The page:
Short Story: Drowned

Un viaggio misterioso attraverso una valle gallese, che svela una storia nascosta nel tempo e gli inquietanti segreti intrappolati sotto la superficie dell'acqua.

Bandera UK
Rachel Roberts

Speaker (UK accent)

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 So, what’s this recording you’re making for? A podcast? Ah, an art project, is it? For the Liverpool School of Art and Design! Well, that’s lovely. I’ve only been to Liverpool once, when I was a girl. ‘The Sounds of Nature’?! Interesting. Well, there’ll be plenty of those, I can promise you that. Your equipment looks expensive. You’d better put it right in the centre of the boat at the bottom so I don’t splash it with the oars. No, no, don’t worry. This little boat is completely watertight

“Yes, we have a lot of birds, especially birds of prey: hen harriers, kestrelsand red kites. The kites are my favourites; they were nearly extinct a few years ago. Now they’re coming back. They can, you see, when men leave them alone. Yes, they hunt on the land, not on the water, but I’m rowing to the centre of the reservoir because they’re something else I’d like you to hear. You won’t be disappointed. I’m a bit of an expert, but I think they told you that down the pub, didn’t they, when they told you to speak to me about local knowledge? Yes, I thought as much.

“You see, I lived here when I was a child. No, no, I don’t mean in Snowdonia National Park, I mean right here, just about under where the boat is now. You look surprised. There’s not much left of the house now, of course. There’s not much left of anything. I’d put the headphones on now, if I were you, and hold the microphone close to the surface of the water. 

“You start. You’ve heard something, I see. Children laughing in a playground? People chatting outside the village store? Ah, singing. Oh yes, you’ll hear a lot of that. It’s no use looking towards the hills, it’s not coming from there. And no, it’s not coming from a church. It’s coming from the chapel. That’s what we call it in Wales. You’d always hear a lot of Welsh voices singing beautifully in the chapel of a Sunday morning. Of course I know it’s Tuesday, but the voices are still singing, see, or laughing, or chatting. You keep listening, they want to be heard.

“You’re looking a bit pale. The boat’s not bothering you, is it? The water’s still today, there’s not a breath of wind — better for hearing the other sounds. What’s that? No, there’s no children round here, love, not today. At least I can’t see any. Can you? Camp site’s closed at this time of year, so there’s only the odd hiker. You really are looking very pale. I’d take you back, but I think you should listen a bit more. What’s that they’re saying, love? Their times tables? Oh yes, we’re right over the school. I went to that school. So did my little brother, Owen. He’s down there still of course. I’m sure I hear him sometimes. 

“Crying is it, now? Then we must be over the graveyard. When the government decided to flood the valley and the village to make the reservoir, they asked us if we wanted to disinter our loved ones and have them moved to higher ground. Not many did. Most of us couldn’t bear the thought of disturbing them. My mother wouldn’t hear of digging up our Owen and seeing that tiny coffin again. He was only seven when he died. Bronchitis it was, he never was very strong. They say scuba divers go down and film the gravestones — they’re some of the only stones still standing. You can see the videos on YouTube, my granddaughter says, but I’ve never looked. I wouldn’t want to. Think of all those people looking at our Owen’s grave on a screen, when I can’t even go and laya few flowers.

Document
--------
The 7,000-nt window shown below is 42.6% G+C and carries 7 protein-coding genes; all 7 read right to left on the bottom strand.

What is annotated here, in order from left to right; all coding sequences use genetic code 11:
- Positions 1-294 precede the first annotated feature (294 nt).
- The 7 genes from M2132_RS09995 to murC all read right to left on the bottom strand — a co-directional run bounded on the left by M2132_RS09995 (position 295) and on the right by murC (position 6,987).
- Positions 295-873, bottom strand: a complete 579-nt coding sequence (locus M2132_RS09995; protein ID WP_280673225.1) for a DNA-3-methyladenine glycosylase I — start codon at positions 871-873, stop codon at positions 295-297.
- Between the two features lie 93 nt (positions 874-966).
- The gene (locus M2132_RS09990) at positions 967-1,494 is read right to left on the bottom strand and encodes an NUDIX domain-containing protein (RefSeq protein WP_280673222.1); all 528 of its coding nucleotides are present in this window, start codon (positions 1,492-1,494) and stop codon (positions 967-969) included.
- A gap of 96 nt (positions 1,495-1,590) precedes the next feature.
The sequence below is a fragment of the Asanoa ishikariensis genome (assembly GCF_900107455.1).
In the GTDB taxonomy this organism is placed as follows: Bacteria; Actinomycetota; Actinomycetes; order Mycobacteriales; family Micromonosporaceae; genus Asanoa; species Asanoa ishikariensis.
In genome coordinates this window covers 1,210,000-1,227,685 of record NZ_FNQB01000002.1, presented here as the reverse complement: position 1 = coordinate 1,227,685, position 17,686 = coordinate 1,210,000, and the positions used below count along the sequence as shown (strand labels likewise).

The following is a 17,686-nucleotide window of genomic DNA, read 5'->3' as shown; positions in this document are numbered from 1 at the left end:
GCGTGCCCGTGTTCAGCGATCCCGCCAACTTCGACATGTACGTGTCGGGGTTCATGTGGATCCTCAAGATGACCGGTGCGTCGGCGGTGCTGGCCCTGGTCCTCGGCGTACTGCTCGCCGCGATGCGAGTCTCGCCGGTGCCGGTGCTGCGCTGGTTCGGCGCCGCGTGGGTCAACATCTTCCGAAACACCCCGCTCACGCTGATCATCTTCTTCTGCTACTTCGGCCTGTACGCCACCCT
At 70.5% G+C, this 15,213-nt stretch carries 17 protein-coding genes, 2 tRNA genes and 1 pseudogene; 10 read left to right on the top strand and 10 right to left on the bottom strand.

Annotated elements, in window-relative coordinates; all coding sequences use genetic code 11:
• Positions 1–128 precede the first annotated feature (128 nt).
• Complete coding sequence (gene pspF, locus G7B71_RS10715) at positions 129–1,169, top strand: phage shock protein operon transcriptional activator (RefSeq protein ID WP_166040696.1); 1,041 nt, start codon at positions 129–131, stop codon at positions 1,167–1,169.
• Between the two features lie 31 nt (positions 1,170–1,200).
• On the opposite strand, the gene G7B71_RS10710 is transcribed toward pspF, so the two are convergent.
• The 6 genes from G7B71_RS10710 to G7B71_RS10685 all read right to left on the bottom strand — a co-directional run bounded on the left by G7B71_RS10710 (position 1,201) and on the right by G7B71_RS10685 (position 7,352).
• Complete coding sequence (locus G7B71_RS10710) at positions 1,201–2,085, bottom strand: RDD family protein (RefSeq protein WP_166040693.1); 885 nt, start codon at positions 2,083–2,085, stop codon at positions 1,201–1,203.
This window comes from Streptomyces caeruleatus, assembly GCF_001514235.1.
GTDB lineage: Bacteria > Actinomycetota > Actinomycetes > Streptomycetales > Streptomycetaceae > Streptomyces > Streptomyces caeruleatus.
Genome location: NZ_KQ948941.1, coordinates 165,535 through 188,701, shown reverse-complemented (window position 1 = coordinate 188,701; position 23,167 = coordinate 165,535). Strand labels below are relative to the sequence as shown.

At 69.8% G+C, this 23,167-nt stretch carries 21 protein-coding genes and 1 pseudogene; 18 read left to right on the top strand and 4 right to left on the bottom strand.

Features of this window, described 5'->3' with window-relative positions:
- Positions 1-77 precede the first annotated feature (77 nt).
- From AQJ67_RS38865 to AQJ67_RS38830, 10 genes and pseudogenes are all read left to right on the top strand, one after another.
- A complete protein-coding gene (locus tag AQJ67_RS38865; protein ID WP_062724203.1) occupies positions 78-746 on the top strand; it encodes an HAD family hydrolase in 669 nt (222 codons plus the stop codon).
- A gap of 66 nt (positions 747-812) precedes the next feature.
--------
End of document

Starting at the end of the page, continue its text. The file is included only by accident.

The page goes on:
“Now you look shocked. You’ve heard it, have you? The protest march? All those voices shouting ‘Do not drown our homes!’ and ‘Hands off Tryweryn Valley!’ It didn’t do any good of course, even though we marched all the way to Liverpool. The government had already decided: Liverpool needed more water for industry, so our beautiful valley and our beautiful village, our community, had to go. They passed an act of Parliament and that was that. We were never even consulted.

“Are the voices getting louder? And louder?! Yes, they do that. They’re still angry, see! No! Don’t snatch off the headphones like that, you make the boat rock! You’ll have us both in the water. We don’t want to go down to them, do we? To their watery graves.

“Yes, I can see you’ve had enough. I’ll take you to the river corridor. We get a lot of aquatic birds there, herons and stuff. More what you were expecting, I suppose. I’m sorry if I frightened you, but you see, they still want to be heard, those voices. They’re still protesting, though there’s nobody to hear.”  

Tryweryn Valley 

In 1965, the Tryweryn Valley on the edge of the Snowdonia National Park in Wales was flooded to create a reservoir, Llyn Celyn, that would provide water for industry in Liverpool and the Wirral. As a result, the rural community of Capel Celyn, one of the last Welsh-only speaking communities in Wales, was completely submerged. All its buildings, including the post office, the school, and a chapel with a cemetery, were lost. The members of the community had waged an eight-year battle to prevent the destruction of their homes, but their voices went unheard.

 

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Questo articolo appartiene al numero april 2024 della rivista Speak Up.

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